TensorFlow is an open source software library for machine intelligence and numerical computation using data flow graphs.

TensorFlow™ is an open source software library for numerical computation using data flow graphs. Nodes in the graph represent mathematical operations, while the graph edges represent the multidimensional data arrays (tensors) communicated between them. The flexible architecture allows you to deploy computation to one or more CPUs or GPUs in a desktop, server, or mobile device with a single API. TensorFlow was originally developed by researchers and engineers working on the Google Brain Team within Google's Machine Intelligence research organization for the purposes of conducting machine learning and deep neural networks research, but the system is general enough to be applicable in a wide variety of other domains as well.

This tutorial will help you install TensorFlow for CPU only, using native pip. Please ensure that you have installed the latest release of Python 3

Step 1: Install pip

Python 3.4 and above comes with pip3 installed out of the box, to check if you have pip3 run the following

> pip3 freeze

If this command returns something like this, then pip is installed and you can move to step 2

> pip3 freeze

Else, we need to install pip3, which will be used as the packet manager for TensorFlow and its dependencies. Download get-pip.py to a folder on your computer. Open a command prompt window and navigate to the folder containing get-pip.py. Then run the following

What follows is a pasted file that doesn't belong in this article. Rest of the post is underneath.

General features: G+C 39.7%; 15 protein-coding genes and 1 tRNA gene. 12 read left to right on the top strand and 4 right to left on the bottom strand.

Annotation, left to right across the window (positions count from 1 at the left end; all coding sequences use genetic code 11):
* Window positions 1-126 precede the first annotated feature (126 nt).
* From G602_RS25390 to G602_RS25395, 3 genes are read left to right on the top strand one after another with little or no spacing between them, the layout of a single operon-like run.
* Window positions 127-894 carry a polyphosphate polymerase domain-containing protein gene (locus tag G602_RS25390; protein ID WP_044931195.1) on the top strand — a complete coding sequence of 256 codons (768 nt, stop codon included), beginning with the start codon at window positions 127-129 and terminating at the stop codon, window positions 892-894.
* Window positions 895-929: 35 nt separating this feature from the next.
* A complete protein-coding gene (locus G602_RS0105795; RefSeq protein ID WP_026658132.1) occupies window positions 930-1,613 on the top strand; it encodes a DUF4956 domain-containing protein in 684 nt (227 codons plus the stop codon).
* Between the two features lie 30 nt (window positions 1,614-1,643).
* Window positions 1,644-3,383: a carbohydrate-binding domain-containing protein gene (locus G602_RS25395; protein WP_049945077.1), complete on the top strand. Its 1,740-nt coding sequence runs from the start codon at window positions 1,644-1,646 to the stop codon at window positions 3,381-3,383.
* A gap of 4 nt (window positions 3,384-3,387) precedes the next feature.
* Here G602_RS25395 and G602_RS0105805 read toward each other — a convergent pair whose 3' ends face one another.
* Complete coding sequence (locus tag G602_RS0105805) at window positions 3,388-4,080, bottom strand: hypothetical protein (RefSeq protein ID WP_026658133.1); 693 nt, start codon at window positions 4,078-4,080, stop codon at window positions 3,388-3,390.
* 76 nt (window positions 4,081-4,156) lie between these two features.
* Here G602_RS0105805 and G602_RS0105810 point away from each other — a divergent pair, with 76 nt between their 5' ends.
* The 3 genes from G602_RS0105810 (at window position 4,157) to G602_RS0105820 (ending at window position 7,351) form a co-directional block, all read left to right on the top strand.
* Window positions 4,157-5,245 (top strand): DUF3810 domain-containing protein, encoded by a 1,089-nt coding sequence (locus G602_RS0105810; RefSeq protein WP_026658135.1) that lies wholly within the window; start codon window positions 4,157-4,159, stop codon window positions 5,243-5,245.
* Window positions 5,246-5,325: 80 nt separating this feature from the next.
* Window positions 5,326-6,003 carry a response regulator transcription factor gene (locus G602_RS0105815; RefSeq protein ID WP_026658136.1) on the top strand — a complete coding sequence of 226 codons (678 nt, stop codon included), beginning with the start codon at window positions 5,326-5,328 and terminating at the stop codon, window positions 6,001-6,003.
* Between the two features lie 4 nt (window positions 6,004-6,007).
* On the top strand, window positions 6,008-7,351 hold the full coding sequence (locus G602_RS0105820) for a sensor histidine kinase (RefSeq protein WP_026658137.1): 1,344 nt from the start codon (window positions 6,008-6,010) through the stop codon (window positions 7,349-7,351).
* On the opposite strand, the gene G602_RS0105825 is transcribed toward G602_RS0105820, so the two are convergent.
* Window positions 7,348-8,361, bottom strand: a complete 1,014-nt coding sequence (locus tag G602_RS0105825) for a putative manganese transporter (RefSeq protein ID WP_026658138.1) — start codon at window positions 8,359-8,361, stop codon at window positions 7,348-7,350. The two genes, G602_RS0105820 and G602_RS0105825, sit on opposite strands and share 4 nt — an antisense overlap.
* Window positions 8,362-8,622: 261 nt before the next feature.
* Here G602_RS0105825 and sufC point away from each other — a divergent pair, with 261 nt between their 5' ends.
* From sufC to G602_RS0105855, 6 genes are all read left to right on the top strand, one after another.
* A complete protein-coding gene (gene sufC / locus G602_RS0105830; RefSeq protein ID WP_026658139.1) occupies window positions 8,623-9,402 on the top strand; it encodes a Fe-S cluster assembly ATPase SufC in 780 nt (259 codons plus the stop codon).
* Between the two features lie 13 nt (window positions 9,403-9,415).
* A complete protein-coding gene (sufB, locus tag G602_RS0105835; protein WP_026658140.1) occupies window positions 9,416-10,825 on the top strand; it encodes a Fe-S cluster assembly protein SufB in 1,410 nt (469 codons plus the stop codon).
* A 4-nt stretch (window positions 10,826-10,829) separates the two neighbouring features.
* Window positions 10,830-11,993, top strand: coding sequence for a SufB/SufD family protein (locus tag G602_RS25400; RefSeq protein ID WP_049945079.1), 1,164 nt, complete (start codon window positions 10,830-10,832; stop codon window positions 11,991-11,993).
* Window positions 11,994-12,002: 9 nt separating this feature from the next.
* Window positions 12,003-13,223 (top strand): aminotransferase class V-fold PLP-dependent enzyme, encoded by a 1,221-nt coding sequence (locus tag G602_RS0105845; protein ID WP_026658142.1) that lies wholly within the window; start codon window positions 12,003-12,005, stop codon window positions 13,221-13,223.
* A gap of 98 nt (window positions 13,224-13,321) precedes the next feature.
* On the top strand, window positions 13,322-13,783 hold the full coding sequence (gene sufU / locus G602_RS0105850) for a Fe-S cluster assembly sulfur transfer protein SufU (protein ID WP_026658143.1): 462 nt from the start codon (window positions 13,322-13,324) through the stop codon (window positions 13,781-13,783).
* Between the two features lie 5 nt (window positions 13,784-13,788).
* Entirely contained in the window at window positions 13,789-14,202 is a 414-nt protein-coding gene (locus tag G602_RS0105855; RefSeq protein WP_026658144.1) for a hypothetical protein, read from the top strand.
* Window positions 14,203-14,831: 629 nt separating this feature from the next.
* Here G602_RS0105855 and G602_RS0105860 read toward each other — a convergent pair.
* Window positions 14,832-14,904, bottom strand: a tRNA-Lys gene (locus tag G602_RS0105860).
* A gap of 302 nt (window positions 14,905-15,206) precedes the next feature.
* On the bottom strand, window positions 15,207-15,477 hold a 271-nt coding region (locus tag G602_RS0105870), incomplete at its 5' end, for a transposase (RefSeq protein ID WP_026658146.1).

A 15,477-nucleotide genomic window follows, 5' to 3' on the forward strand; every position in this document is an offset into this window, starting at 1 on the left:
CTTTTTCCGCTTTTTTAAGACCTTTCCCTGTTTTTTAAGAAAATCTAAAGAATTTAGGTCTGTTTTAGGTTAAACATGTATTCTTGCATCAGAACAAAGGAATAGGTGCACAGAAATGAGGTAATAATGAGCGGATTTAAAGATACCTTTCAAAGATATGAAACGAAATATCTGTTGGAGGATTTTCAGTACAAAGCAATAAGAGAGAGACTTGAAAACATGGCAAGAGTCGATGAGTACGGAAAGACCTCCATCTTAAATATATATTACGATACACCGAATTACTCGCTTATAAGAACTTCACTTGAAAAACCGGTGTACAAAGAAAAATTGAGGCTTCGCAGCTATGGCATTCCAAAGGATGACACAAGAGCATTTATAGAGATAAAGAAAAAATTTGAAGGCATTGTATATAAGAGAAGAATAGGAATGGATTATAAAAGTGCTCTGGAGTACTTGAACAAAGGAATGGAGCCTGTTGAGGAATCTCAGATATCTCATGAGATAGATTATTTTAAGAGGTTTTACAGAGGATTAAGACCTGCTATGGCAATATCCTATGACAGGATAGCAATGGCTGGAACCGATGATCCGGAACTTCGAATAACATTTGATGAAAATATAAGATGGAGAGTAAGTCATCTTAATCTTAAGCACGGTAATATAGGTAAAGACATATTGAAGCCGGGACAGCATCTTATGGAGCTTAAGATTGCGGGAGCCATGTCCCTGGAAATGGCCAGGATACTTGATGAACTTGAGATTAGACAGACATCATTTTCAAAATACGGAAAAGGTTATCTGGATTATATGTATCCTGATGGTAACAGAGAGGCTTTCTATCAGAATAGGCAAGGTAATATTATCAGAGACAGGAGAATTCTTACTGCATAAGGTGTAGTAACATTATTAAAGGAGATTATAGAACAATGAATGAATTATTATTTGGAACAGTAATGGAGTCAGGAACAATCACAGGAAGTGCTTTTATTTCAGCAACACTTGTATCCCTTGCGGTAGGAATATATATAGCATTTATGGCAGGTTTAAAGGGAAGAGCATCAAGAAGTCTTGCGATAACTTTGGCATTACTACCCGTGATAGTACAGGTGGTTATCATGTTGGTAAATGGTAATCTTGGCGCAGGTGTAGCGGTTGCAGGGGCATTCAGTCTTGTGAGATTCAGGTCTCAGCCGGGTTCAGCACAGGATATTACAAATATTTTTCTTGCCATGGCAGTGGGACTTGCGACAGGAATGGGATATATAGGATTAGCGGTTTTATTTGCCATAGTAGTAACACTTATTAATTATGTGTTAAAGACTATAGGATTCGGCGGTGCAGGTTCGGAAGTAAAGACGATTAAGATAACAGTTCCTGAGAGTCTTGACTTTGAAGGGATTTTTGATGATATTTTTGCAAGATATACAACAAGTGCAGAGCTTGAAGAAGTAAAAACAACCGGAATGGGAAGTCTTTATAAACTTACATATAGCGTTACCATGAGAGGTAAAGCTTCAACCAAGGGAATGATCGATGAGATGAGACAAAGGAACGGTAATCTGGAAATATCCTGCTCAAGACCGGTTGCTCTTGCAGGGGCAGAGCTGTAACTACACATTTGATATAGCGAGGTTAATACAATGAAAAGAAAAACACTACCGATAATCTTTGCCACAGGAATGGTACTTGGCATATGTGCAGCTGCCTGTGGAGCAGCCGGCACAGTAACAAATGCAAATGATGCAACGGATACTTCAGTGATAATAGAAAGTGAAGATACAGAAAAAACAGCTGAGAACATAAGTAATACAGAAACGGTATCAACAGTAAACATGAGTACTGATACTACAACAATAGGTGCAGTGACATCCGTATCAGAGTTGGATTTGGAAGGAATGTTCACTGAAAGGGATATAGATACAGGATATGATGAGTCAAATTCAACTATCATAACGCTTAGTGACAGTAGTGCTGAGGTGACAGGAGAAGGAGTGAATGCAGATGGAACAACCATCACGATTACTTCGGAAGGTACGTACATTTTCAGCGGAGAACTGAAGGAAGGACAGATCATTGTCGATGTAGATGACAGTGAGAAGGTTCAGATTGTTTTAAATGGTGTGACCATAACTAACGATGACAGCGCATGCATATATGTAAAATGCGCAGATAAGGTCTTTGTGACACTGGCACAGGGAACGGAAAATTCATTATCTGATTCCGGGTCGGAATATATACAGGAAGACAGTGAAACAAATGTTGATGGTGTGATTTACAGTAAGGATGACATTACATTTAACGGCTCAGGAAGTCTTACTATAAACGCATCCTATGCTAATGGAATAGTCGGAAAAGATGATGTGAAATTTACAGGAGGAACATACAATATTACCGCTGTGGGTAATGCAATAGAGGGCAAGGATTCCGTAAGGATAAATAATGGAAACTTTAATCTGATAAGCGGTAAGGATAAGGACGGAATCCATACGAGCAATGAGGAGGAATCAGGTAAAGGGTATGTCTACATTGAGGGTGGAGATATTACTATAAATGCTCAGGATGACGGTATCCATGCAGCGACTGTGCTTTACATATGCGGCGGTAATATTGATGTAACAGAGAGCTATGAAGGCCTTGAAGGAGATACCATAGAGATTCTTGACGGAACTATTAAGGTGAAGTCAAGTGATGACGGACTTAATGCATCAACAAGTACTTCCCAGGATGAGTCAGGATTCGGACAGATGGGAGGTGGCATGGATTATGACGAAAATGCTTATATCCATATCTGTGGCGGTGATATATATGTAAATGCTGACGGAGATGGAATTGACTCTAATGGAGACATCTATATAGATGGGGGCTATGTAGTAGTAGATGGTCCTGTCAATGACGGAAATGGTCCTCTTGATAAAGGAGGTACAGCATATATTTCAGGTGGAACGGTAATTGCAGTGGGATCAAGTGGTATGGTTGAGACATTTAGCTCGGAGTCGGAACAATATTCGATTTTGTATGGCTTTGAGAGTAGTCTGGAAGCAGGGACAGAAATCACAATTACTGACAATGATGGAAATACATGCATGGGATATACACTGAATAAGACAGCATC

python get-pip.py

This will install pip

Note, if python 3 is not the only version installed, you have to use python3 instead of python in the commands

Step 2: Installing and setting up virtualenv

Install virtualenv using

> pip3 install virtualenv

To create a virtual environment for your tensorflow installation run where python, this will give you the path to your python installation
Navigate to your project directory
and run the following

> virtualenv --python="path_to_python" tensorflow

To activate your virtual environment run

> tensorflow\Scripts\Activate

You will see something like this (tensorflow) K:\Project\tensorflow>
this (tensorflow) indicates that you are in a virtual environment

To exit virtualenv just run deactivate

Step 3: Installing tensorflow

Execute the following command in your virtualenv

(tensorflow) H:\Cobalt\tensorflow>pip3 install --upgrade tensorflow
Collecting tensorflow
  Downloading tensorflow-1.2.1-cp35-cp35m-win_amd64.whl (21.2MB)
    100% |################################| 21.2MB 52kB/s

Successfully installed backports.weakref-1.0rc1 bleach-1.5.0 html5lib-0.9999999 markdown-2.6.8 numpy-1.13.1 protobuf-3.3.0 six-1.10.0 tensorflow-1.2.1 werkzeug-0.12.2

(tensorflow) H:\Cobalt\tensorflow>


Step 4: Test Installation

In your virtualenv, Invoke python by running python in your command shell

(tensorflow) H:\Cobalt\tensorflow>python
Python 3.5.2 (v3.5.2:4def2a2901a5, Jun 25 2016, 22:18:55) [MSC v.1900 64 bit (AMD64)] on win32
Type "help", "copyright", "credits" or "license" for more information.

Enter the following short program inside the python interactive shell:

>>> import tensorflow as tf
>>> hello = tf.constant('Hello, TensorFlow!')
>>> sess = tf.Session()
>>> print(sess.run(hello))

If the system outputs the following, then you are ready to begin writing TensorFlow programs:

b'Hello, TensorFlow!'

If at all you see a warning/warnings like

c:\tf_jenkins\home\workspace\release-win\m\windows\py\35\tensorflow\core\platform\cpu_feature_guard.cc:45] The TensorFlow library wasn't compiled to use SSE instructions, but these are available on your machine and could speed up CPU computations.

You need not worry about this. It does no harm and you can use your tensorflow installation without any problem.